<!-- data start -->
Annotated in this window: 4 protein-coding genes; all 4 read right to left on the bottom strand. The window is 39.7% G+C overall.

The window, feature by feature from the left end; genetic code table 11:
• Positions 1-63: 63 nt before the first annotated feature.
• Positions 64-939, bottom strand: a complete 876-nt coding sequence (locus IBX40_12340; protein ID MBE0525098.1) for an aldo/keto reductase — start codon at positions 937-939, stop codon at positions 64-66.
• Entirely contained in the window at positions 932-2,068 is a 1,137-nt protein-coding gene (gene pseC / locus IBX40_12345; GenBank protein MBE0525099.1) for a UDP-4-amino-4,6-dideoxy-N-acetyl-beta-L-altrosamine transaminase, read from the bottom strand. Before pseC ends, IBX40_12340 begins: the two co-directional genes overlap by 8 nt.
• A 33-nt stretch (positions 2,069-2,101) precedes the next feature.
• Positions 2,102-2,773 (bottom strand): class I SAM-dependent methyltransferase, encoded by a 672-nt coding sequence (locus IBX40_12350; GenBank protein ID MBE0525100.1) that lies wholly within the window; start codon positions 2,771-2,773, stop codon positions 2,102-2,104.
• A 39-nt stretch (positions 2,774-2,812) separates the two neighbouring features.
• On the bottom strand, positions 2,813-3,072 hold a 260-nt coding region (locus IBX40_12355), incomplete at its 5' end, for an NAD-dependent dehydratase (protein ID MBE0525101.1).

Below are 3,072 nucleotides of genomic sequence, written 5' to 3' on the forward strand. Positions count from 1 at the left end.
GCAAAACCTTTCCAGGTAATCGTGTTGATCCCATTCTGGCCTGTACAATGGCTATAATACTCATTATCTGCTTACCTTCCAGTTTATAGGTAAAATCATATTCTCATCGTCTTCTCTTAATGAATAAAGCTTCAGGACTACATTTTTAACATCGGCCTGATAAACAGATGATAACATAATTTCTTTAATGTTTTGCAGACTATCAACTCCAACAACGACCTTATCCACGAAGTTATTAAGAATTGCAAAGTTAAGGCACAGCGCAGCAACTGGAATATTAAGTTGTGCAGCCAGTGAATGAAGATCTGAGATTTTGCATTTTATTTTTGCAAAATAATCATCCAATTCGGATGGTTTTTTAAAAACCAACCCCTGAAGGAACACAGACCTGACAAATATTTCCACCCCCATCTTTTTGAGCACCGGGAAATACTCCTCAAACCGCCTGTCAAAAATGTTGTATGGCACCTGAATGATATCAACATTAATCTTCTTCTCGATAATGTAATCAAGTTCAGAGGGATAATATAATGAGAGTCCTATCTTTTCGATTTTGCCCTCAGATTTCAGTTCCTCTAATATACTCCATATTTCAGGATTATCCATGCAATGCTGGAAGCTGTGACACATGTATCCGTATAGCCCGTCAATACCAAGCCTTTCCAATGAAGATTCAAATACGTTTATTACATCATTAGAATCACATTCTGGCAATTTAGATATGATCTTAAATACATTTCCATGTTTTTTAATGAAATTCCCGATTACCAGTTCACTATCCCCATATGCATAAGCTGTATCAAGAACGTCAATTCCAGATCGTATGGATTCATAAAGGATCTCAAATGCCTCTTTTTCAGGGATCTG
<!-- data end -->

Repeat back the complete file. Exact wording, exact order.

Annotated in this window: 4 protein-coding genes; all 4 read right to left on the bottom strand. The window is 39.7% G+C overall.

The window, feature by feature from the left end; genetic code table 11:
• Positions 1-63: 63 nt before the first annotated feature.
• Positions 64-939, bottom strand: a complete 876-nt coding sequence (locus IBX40_12340; protein ID MBE0525098.1) for an aldo/keto reductase — start codon at positions 937-939, stop codon at positions 64-66.
• Entirely contained in the window at positions 932-2,068 is a 1,137-nt protein-coding gene (gene pseC / locus IBX40_12345; GenBank protein MBE0525099.1) for a UDP-4-amino-4,6-dideoxy-N-acetyl-beta-L-altrosamine transaminase, read from the bottom strand. Before pseC ends, IBX40_12340 begins: the two co-directional genes overlap by 8 nt.
• A 33-nt stretch (positions 2,069-2,101) precedes the next feature.
• Positions 2,102-2,773 (bottom strand): class I SAM-dependent methyltransferase, encoded by a 672-nt coding sequence (locus IBX40_12350; GenBank protein ID MBE0525100.1) that lies wholly within the window; start codon positions 2,771-2,773, stop codon positions 2,102-2,104.
• A 39-nt stretch (positions 2,774-2,812) separates the two neighbouring features.
• On the bottom strand, positions 2,813-3,072 hold a 260-nt coding region (locus IBX40_12355), incomplete at its 5' end, for an NAD-dependent dehydratase (protein ID MBE0525101.1).

Below are 3,072 nucleotides of genomic sequence, written 5' to 3' on the forward strand. Positions count from 1 at the left end.
GCAAAACCTTTCCAGGTAATCGTGTTGATCCCATTCTGGCCTGTACAATGGCTATAATACTCATTATCTGCTTACCTTCCAGTTTATAGGTAAAATCATATTCTCATCGTCTTCTCTTAATGAATAAAGCTTCAGGACTACATTTTTAACATCGGCCTGATAAACAGATGATAACATAATTTCTTTAATGTTTTGCAGACTATCAACTCCAACAACGACCTTATCCACGAAGTTATTAAGAATTGCAAAGTTAAGGCACAGCGCAGCAACTGGAATATTAAGTTGTGCAGCCAGTGAATGAAGATCTGAGATTTTGCATTTTATTTTTGCAAAATAATCATCCAATTCGGATGGTTTTTTAAAAACCAACCCCTGAAGGAACACAGACCTGACAAATATTTCCACCCCCATCTTTTTGAGCACCGGGAAATACTCCTCAAACCGCCTGTCAAAAATGTTGTATGGCACCTGAATGATATCAACATTAATCTTCTTCTCGATAATGTAATCAAGTTCAGAGGGATAATATAATGAGAGTCCTATCTTTTCGATTTTGCCCTCAGATTTCAGTTCCTCTAATATACTCCATATTTCAGGATTATCCATGCAATGCTGGAAGCTGTGACACATGTATCCGTATAGCCCGTCAATACCAAGCCTTTCCAATGAAGATTCAAATACGTTTATTACATCATTAGAATCACATTCTGGCAATTTAGATATGATCTTAAATACATTTCCATGTTTTTTAATGAAATTCCCGATTACCAGTTCACTATCCCCATATGCATAAGCTGTATCAAGAACGTCAATTCCAGATCGTATGGATTCATAAAGGATCTCAAATGCCTCTTTTTCAGGGATCTG